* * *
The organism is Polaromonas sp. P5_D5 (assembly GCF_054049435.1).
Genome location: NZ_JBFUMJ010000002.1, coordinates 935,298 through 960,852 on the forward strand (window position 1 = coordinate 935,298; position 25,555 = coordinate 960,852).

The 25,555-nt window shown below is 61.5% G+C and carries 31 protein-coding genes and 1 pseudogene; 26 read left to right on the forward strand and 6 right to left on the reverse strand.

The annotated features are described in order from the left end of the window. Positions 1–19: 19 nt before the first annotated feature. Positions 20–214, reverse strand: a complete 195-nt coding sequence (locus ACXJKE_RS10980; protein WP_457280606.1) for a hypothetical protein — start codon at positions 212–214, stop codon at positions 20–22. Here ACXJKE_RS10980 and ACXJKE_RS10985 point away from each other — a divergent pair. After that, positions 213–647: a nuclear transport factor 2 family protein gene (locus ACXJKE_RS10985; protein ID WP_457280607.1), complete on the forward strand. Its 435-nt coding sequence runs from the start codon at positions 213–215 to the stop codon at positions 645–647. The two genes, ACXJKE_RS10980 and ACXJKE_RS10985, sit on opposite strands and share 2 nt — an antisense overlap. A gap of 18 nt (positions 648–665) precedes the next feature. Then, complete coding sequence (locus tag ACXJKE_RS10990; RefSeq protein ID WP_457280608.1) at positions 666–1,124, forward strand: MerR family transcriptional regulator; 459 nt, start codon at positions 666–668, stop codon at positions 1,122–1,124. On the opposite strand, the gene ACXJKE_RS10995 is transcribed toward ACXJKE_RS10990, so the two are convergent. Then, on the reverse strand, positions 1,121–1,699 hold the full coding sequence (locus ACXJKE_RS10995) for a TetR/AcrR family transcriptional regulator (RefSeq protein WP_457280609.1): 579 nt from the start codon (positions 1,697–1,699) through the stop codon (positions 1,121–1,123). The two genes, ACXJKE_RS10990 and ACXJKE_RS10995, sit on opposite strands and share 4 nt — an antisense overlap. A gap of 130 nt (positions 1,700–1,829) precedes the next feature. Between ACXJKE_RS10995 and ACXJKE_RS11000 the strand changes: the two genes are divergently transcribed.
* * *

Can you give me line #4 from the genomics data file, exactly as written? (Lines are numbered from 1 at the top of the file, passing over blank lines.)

The annotated features are described in order from the left end of the window. Positions 1–19: 19 nt before the first annotated feature. Positions 20–214, reverse strand: a complete 195-nt coding sequence (locus ACXJKE_RS10980; protein WP_457280606.1) for a hypothetical protein — start codon at positions 212–214, stop codon at positions 20–22. Here ACXJKE_RS10980 and ACXJKE_RS10985 point away from each other — a divergent pair. After that, positions 213–647: a nuclear transport factor 2 family protein gene (locus ACXJKE_RS10985; protein ID WP_457280607.1), complete on the forward strand. Its 435-nt coding sequence runs from the start codon at positions 213–215 to the stop codon at positions 645–647. The two genes, ACXJKE_RS10980 and ACXJKE_RS10985, sit on opposite strands and share 2 nt — an antisense overlap. A gap of 18 nt (positions 648–665) precedes the next feature. Then, complete coding sequence (locus tag ACXJKE_RS10990; RefSeq protein ID WP_457280608.1) at positions 666–1,124, forward strand: MerR family transcriptional regulator; 459 nt, start codon at positions 666–668, stop codon at positions 1,122–1,124. On the opposite strand, the gene ACXJKE_RS10995 is transcribed toward ACXJKE_RS10990, so the two are convergent. Then, on the reverse strand, positions 1,121–1,699 hold the full coding sequence (locus ACXJKE_RS10995) for a TetR/AcrR family transcriptional regulator (RefSeq protein WP_457280609.1): 579 nt from the start codon (positions 1,697–1,699) through the stop codon (positions 1,121–1,123). The two genes, ACXJKE_RS10990 and ACXJKE_RS10995, sit on opposite strands and share 4 nt — an antisense overlap. A gap of 130 nt (positions 1,700–1,829) precedes the next feature. Between ACXJKE_RS10995 and ACXJKE_RS11000 the strand changes: the two genes are divergently transcribed.